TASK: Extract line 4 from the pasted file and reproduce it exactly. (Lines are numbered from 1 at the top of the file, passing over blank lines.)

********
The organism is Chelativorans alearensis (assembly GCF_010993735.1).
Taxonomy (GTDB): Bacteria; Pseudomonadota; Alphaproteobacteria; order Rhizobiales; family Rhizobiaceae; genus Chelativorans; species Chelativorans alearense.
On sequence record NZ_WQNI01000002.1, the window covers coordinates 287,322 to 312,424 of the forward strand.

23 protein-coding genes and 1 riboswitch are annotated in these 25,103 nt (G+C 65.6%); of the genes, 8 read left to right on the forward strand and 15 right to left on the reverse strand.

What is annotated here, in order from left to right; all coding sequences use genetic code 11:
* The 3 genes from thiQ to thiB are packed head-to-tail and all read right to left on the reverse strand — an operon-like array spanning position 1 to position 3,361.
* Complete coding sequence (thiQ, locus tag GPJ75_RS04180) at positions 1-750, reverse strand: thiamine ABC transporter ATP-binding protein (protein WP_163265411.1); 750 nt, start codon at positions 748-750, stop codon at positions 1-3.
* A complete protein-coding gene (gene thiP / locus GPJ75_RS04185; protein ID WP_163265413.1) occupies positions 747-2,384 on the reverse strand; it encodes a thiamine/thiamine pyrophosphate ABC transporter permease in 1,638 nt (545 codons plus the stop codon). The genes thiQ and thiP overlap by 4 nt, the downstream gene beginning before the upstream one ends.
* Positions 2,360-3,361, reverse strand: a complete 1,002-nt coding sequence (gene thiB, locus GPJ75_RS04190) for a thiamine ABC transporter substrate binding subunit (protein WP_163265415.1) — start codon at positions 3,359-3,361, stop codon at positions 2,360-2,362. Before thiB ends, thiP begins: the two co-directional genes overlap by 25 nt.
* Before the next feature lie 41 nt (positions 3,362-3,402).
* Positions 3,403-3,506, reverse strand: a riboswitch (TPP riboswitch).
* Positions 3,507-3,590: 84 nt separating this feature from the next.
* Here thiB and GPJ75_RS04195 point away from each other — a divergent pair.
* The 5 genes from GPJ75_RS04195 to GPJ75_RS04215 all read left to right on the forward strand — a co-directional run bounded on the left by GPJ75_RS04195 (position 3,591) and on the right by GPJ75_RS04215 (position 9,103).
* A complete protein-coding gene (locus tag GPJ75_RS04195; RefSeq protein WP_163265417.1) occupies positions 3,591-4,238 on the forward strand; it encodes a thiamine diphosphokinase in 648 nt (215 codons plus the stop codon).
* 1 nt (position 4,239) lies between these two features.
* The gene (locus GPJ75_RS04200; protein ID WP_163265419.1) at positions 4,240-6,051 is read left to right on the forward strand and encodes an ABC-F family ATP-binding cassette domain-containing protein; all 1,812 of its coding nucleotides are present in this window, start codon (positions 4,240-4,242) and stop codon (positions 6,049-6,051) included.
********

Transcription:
23 protein-coding genes and 1 riboswitch are annotated in these 25,103 nt (G+C 65.6%); of the genes, 8 read left to right on the forward strand and 15 right to left on the reverse strand.